The endoscopic procedure of the present invention overcomes these disadvantages in present medical procedures. It allows real image visualization of the operative tip of an advancing catheter as that advancement relates to the target tissue. Since the fiber optic bundle is removed from the catheter, the catheter's diameter may he decreased or alternatively, its functionality may be increased. Should the diameter be decreased, the catheter becomes actively deflectable. Moreover, the present procedure is atraumatic as compared to percutaneous access in certain endoscopic procedures presently in use where the endoscopic access is through punctures.
Various medical devices using fiber optics have been developed, none of which disclose the principles of the present invention.
Northeved U.S. Pat. No. 3,961,621, discloses a device comprised of an elongated bevel cut needle with a tubular stiletto disposed therein capable of taking biological samples from a human body. Fiber optic bundles are disposed in parallel with and circumferentially of the stiletto for use in guiding the stiletto to the target tissue. A vacuum may be applied through fine air ducts alternately disposed with the fiber optic bundles.
Matsuo, U.S. Pat. No. 4,269,192, discloses a medical instrument comprising a tubular member which has a bevel cut end. The intensity of light emitted into the body and then reflected from the examination area activates an LED which signals the intensity of the reflected light indicating the location of the operative end of the instrument. The fiber optics are disposed axially within the operative tubular member.
Takahashi, U.S. Pat. No. 3,556,085, discloses a microscope adapted for insertion into the human body comprising a bevel cut fiber optic system and incorporating magnifying objective lenses and an eye piece. The lens system is variously positionable to achieve different levels of magnification. The microscope is designed for use with with an operative medical instrument disposed in parallel with the fiber optics and in the same housing.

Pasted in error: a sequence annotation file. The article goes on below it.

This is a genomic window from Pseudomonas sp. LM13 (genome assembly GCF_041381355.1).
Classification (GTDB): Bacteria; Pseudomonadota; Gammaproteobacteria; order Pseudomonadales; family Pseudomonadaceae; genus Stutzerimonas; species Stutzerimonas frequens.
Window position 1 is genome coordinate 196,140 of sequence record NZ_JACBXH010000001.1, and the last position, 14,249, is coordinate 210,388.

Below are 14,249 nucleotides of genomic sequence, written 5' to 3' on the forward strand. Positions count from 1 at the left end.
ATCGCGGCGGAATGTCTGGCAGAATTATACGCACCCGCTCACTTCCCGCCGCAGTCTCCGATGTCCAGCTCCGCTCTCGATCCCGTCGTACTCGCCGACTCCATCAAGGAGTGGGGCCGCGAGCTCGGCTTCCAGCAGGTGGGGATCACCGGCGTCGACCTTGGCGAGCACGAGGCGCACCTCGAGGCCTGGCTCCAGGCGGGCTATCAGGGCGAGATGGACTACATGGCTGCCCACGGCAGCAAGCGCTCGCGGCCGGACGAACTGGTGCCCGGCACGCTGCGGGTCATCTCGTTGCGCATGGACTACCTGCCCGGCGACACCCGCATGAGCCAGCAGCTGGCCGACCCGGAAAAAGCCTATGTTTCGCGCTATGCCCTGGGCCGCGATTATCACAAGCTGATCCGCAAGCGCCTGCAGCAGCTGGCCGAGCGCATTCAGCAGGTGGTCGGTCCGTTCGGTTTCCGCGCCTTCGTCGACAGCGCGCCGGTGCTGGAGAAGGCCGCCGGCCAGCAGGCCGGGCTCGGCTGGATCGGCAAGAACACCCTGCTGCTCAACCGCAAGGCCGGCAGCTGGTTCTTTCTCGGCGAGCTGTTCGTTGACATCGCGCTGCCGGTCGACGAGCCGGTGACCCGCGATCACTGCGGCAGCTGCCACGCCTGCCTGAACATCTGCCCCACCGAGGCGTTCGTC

Olinger, U.S. Pat. No. 3,941,121, discloses a small caliber endoscope including a hollow needle with a lens system and image transmitting fiber optic bundle within the needle. A channel for receiving an operative medical instrument, specifically an electrode for stimulating spinal nerves, is provided. The operative channel is disposed longitudinally parallel with the fiber optic bundle.
Kapany,. U.S. Pat. No. 3,349,762, discloses a medical instrument for measuring blood flow velocity using fiber optics to determine the intensity of the light transmitted by flowing blood. The intensity is measured by a photocell and converted to an analog voltage or current output.
Liese, U.S. Pat. No. 4,566,438, discloses a stylet incorporating fiber optic bundles to return the intensity and color of reflected light in order to localize a needle tip. The fiber optics are beveled at one end and the encasement is closed with a low vapor pressure epoxy. The receiving fiber has a reflective surface adjacent to the beveled end of the instrument.
None of these patents disclose a medical procedure wherein a very small fiber optic bundle is inserted through the lumen of a prepositioned needle in order to remotely direct the operative tip of another medical instrument via direct visualization of instrument's operative tip.
One embodiment of the present invention is a method wherein a multi-lumen catheter is partially advanced through existing anatomical ducts, a needle with an obturating stylet axially disposed within is inserted percutaneously at some angle facilitating sight of the catheter's distal end, the stylet is then removed and a fiber optic bundle inserted through the needle lumen, followed by catheter advancement to the target tissue via direct visualization from the fiber optics. One embodiment of a medical instrument combination made according to the present invention is a small caliber needle through which a removable obturating stylet is disposed. Once the needle is percutaneously placed the stylet is removed and a fiber optic bundle is then inserted through the needle's lumen in order to visualize the advancement of a multi-lumen catheter. An alternative embodiment is connection of the fiber optic bundle to a cathode ray tube or a television screen for real image visualization of the catheter.
It is an object of the present invention to provide an improved method for positioning and operating a catheter with respect to target body tissue.